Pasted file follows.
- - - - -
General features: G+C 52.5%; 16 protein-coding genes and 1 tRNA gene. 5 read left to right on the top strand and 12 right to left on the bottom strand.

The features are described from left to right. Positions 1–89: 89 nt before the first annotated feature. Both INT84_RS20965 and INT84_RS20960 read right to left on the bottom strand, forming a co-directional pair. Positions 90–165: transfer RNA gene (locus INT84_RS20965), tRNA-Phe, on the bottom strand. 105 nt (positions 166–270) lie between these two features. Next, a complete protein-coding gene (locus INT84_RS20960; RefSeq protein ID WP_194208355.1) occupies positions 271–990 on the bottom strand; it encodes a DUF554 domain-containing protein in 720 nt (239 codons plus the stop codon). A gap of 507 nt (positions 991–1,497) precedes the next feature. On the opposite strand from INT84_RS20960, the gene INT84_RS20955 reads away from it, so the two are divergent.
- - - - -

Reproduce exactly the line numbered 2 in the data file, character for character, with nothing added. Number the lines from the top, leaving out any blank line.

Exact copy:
The features are described from left to right. Positions 1–89: 89 nt before the first annotated feature. Both INT84_RS20965 and INT84_RS20960 read right to left on the bottom strand, forming a co-directional pair. Positions 90–165: transfer RNA gene (locus INT84_RS20965), tRNA-Phe, on the bottom strand. 105 nt (positions 166–270) lie between these two features. Next, a complete protein-coding gene (locus INT84_RS20960; RefSeq protein ID WP_194208355.1) occupies positions 271–990 on the bottom strand; it encodes a DUF554 domain-containing protein in 720 nt (239 codons plus the stop codon). A gap of 507 nt (positions 991–1,497) precedes the next feature. On the opposite strand from INT84_RS20960, the gene INT84_RS20955 reads away from it, so the two are divergent.